UN Relaxes International Control of Cannabis, Signaling Big Changes on the Horizon
On Wednesday, December 2, 2020, the UN’s Commission for Narcotic Drugs voted to remove “cannabis and cannabis resin” for medicinal purposes from Schedule IV of the 1961 Single Convention on Narcotic Drugs, adopting a World Health Organization recommendation made last year. With input from the Food and Drug Administration, the US voted in favor of removing cannabis from Schedule IV—a schedule reserved for drugs like heroin and fentanyl that pose a high risk of abuse or ill effects as compared to any potential therapeutic benefits. The removal from Schedule IV recognizes the legitimate medical utility of cannabis and cannabis resin and the lack of any significant risk of death or addiction. Cannabis and cannabis resin will still be subject to control under the Single Convention, but on Schedule I, the least-controlled schedule.
The full texts of the three main international conventions governing controlled substances—the Single Convention and the supplementary 1971 Convention on Psychotropic Substances and 1988 Convention Against Illicit Traffic in Narcotic Drugs and Psychotropic Substances—and revised schedules of drugs subject to international control, can be found here.
Implications in the United States: DEA May Finally Relax Cannabis Restrictions, Permitting Additional Research
Although the UN’s rescheduling of cannabis and cannabis resin does not have any immediate impact on US cannabis laws or policies, it still represents a giant step forward for the US cannabis industry.
The Single Convention requires signatory countries to enact national legislation to implement the treaty’s requirements—which, in the United States, was accomplished with the enactment of the Controlled Substances Act (CSA) in 1970. The DEA—the agency tasked with the implementation and enforcement of the CSA—has historically cited the Single Convention’s stringent control of cannabis and cannabis resin and US international treaty obligations to justify the de-facto federal prohibition of most cannabis and cannabis-derived products. Although medical cannabis is now legal in some form in a majority of states, the DEA has refused to relax restrictions that prevent meaningful cannabis research in the US, citing international treaty obligations as one of the primary obstacles.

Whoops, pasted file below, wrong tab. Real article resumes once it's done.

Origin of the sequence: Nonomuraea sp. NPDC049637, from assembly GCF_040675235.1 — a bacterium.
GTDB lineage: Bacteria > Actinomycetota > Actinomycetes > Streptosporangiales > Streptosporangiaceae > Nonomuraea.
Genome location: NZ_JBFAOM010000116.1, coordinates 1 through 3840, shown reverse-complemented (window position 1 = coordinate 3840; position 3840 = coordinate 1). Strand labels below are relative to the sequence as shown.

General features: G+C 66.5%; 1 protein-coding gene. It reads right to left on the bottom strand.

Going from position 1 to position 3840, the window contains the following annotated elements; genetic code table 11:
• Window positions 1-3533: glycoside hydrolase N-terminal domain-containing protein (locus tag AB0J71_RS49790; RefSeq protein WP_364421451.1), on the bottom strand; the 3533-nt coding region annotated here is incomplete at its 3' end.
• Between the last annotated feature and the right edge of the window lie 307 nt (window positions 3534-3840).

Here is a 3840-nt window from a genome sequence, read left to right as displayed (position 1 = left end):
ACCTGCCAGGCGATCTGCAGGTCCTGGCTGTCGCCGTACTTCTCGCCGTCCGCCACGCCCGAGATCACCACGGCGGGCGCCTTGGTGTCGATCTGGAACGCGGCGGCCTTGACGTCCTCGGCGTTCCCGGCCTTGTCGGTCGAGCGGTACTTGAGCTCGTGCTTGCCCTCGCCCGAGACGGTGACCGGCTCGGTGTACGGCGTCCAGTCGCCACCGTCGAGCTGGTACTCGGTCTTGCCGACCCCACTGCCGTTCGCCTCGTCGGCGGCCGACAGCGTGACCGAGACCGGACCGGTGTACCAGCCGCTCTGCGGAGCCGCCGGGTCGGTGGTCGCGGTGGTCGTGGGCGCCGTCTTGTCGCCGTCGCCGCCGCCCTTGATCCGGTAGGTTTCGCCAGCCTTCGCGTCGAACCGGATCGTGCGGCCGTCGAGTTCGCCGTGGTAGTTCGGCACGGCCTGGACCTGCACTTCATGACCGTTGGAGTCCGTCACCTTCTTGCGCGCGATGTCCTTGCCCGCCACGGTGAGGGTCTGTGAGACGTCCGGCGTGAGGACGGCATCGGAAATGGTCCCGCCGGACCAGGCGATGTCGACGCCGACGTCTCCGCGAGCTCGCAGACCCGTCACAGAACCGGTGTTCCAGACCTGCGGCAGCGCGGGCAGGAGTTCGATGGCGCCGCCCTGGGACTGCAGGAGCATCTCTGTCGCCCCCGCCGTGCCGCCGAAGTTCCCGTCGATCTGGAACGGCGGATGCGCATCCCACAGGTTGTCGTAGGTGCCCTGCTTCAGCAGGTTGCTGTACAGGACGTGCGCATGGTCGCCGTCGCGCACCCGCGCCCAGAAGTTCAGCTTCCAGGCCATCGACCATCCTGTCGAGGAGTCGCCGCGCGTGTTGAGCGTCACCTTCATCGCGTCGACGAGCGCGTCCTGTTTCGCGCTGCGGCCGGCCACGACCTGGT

Importantly, the US supported the decision to reclassify cannabis and cannabis resin under the Single Convention—an apparent departure from DEA’s long-standing refusal to re- or de-schedule “marijuana” under the CSA and an apparent move towards facilitating additional cannabis research (some of which we described here). In explaining the US’s decision to support the decision, US representatives explained that although the US maintains its position that cannabis “continues to pose significant risks to public health and should continue to be controlled under the international drug conventions,” removing cannabis from the Single Convention’s most-controlled schedule could “stimulate global research into the therapeutic and public health effects of cannabis, and to attract additional investigators into the field.”
And following this same trend, on December 4, 2020, the House of Representatives voted to pass the historic Marijuana Opportunity Reinvestment and Expungement Act of 2020 (MORE Act), which would decriminalize and deschedule cannabis and clear the way to erase nonviolent marijuana convictions. Although expected to fail in the Senate, if passed, the MORE Act would not only ease tensions between the federal government and the states, but also, now, more relaxed international standards.
International Implications: Trade Flow To Come
More than a symbolic gesture in the international community, the UN’s removal of cannabis and cannabis resin from Schedule IV opens the door for countries to liberalize cannabis research and medical use. This does not happen automatically, because, as noted above, countries must still implement the change in their individual legal structures. And, countries will still be confined in the sense that the Single Convention still classifies cannabis at the least restrictive level, Schedule I.
While we do not expect an immediate impact or medicinal cannabis to be ready to ship tomorrow, we can expect that the UN vote will give the 53 countries party to the Single Convention cover to update their laws, allowing a more liberalized flow of trade for cannabis research and medical use.